11 Federal Institute for Risk Assessment10 Models §A number of models have been developed based on published literature §OECD has prepared an inventory of models §A limited number of tools are regularly used for exposure evaluation e.g.: l EU: EUSES, CONSEXPO, EASE l US: SCIES; CEM, MCCEM, THERdBASE §Validation remains a problem

12 Federal Institute for Risk Assessment11 Comparison of models §Comparative evaluation of models do not exist §Which model for which exposure? Different concepts for the same problem §Computer tools as black boxes §Recalculation of models with other tools is practically not possible, complete algorithms have not been published

13 Federal Institute for Risk Assessment12 III. Source Data

14 Federal Institute for Risk Assessment13 Needs for Consumer Exposure Estimation §Source data Weight fraction (amount) of substance in the product Releases Amount of residual monomers Use data Frequencies Durations

15 Federal Institute for Risk Assessment14 Datapools for sources of exposure Product information §Why is product information important? §The extent of exposure is direct proportional to the amount of substance in the product. §Frequencies and durations of use can modulate the emissions of the substances from the products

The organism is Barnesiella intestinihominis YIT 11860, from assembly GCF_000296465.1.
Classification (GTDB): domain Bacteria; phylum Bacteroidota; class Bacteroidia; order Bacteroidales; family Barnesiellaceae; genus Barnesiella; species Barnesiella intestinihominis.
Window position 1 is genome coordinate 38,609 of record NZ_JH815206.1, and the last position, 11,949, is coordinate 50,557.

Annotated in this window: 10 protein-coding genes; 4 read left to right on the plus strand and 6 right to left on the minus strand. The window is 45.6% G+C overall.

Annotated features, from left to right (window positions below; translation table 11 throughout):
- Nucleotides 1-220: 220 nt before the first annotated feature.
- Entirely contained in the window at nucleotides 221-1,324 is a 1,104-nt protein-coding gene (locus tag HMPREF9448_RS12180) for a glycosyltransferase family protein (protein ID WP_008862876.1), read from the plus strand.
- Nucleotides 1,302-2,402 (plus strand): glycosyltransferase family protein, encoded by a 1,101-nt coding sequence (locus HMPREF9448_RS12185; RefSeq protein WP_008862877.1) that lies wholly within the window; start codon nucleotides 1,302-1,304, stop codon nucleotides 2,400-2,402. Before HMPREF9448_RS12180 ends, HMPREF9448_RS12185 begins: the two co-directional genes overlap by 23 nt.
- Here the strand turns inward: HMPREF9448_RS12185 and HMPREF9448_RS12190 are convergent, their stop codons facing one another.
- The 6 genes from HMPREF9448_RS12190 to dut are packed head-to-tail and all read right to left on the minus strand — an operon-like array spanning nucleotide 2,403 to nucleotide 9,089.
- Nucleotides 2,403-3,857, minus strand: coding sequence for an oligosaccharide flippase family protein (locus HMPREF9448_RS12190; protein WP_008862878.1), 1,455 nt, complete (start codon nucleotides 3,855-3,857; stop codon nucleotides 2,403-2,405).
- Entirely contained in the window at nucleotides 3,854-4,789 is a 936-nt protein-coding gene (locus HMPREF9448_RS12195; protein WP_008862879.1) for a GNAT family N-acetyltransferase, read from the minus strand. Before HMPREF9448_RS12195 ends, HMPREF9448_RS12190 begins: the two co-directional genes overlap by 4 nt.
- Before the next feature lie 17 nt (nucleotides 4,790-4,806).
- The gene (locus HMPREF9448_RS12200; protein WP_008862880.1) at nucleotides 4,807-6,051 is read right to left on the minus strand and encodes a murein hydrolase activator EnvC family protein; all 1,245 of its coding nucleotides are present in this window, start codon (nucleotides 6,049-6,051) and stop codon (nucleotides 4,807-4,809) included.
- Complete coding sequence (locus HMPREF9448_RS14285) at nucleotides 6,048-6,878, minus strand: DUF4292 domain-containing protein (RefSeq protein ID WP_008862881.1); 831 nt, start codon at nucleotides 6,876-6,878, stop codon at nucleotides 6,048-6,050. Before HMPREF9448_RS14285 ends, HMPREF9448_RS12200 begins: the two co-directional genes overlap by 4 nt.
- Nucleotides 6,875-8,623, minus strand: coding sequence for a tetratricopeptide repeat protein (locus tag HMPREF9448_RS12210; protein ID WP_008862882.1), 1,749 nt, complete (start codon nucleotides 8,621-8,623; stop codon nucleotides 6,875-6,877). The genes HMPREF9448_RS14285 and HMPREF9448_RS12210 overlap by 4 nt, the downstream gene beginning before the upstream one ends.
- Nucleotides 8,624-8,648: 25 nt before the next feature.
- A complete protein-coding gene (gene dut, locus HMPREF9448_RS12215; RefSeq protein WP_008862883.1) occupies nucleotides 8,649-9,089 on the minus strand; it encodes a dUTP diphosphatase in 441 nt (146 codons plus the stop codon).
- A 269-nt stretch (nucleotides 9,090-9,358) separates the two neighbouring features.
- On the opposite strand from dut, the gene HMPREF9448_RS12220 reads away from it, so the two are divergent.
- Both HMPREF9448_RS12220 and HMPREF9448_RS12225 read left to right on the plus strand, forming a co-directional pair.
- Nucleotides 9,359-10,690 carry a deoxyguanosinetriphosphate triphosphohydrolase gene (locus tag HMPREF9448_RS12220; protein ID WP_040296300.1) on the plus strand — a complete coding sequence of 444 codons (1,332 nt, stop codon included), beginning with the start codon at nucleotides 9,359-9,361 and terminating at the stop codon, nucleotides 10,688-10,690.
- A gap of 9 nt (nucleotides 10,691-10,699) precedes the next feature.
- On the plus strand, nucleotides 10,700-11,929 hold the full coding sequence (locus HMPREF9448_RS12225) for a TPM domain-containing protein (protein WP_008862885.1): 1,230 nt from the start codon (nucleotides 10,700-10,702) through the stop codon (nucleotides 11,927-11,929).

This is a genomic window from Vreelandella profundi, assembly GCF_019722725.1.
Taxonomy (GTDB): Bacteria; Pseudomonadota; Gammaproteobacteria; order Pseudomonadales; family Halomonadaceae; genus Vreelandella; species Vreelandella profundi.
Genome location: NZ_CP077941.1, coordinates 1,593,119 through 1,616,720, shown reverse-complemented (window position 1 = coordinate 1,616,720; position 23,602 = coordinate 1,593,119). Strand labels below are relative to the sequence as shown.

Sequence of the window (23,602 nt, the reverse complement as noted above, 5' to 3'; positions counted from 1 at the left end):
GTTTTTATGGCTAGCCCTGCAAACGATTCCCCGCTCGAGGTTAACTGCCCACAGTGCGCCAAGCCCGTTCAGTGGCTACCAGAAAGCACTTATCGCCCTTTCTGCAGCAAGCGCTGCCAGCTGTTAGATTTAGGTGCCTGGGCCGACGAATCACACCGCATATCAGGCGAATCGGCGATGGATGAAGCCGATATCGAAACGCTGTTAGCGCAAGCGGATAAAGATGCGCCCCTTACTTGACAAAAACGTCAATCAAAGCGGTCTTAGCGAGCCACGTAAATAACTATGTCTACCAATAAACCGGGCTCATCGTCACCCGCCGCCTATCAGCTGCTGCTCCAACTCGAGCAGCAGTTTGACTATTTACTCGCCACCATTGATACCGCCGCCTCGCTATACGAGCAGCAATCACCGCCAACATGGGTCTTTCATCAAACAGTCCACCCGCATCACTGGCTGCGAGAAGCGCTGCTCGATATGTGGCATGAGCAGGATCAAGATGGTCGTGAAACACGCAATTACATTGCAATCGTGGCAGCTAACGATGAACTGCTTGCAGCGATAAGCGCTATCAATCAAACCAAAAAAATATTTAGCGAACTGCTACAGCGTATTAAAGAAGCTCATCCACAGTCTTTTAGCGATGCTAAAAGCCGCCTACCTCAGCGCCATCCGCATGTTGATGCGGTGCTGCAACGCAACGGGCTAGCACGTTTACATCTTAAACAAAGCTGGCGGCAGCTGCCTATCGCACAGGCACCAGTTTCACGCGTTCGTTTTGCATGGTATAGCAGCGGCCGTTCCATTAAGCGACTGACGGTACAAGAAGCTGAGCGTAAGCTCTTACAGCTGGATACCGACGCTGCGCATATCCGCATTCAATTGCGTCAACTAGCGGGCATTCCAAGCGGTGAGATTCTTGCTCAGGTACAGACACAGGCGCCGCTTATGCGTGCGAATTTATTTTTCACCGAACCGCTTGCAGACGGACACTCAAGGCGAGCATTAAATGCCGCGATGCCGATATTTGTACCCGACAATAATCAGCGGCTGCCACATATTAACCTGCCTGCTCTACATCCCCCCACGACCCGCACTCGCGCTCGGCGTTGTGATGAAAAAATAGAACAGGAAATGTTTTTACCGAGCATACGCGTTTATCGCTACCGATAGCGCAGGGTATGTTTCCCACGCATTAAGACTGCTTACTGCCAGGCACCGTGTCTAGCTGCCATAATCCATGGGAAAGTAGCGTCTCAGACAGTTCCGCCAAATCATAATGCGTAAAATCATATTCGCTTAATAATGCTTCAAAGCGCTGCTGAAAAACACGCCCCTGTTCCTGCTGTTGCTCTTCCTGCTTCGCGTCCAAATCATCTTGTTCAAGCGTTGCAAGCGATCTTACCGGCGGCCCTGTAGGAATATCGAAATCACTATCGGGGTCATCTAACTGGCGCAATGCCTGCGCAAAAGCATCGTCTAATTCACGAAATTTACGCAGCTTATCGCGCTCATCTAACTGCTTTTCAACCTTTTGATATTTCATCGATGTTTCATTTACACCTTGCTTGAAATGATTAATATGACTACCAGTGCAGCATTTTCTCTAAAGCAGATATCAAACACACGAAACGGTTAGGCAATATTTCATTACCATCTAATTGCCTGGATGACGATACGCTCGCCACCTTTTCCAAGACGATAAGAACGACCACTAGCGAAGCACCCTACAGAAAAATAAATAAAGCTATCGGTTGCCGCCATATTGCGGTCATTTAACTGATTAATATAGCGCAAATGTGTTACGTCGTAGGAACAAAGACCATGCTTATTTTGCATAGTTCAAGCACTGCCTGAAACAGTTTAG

16 Federal Institute for Risk Assessment15 Datapools for sources of exposure Information about preparations §Product registers l Switzerland, the nordic countries, Italy, Germany l Poison Information Centres have product information §Safety Data Sheets, Information brochures from industry §Literature §Rules for gathering data are not harmonised l different regulations l no common formats

17 Federal Institute for Risk Assessment16 Datapools for sources of exposure Information about articles §Furniture, clothings, carpets, buildings, cars, toys etc. §The extent of exposure is direct proportional to the amount of substance that is released by the product but §Knowledge about substances in articles is limited (downstream users are not aware on the compositions) §Knowledge about release is also very limited §Measurements in air or dust sometimes give hints for releases from articles for certain substances (e.g. Flame retardants, PAH, heavy metals, pesticides) §No common data pool

18 Federal Institute for Risk Assessment17 Substances in food §We have national surveillance programs for controlling substances (as contaminants) in food by institutions publishing these data §National food consumption studies §Data need to be updated §Studies should be harmonised

19 Federal Institute for Risk Assessment18 Food Monitoring surveillance programme in Germany §National programme measuring substances in food according to a prefixed schedule l contamination of 282 chemicals l 137 different categories of food, focus on heavy metals chlorinated hydrocarbons pesticides l over a period of 12 years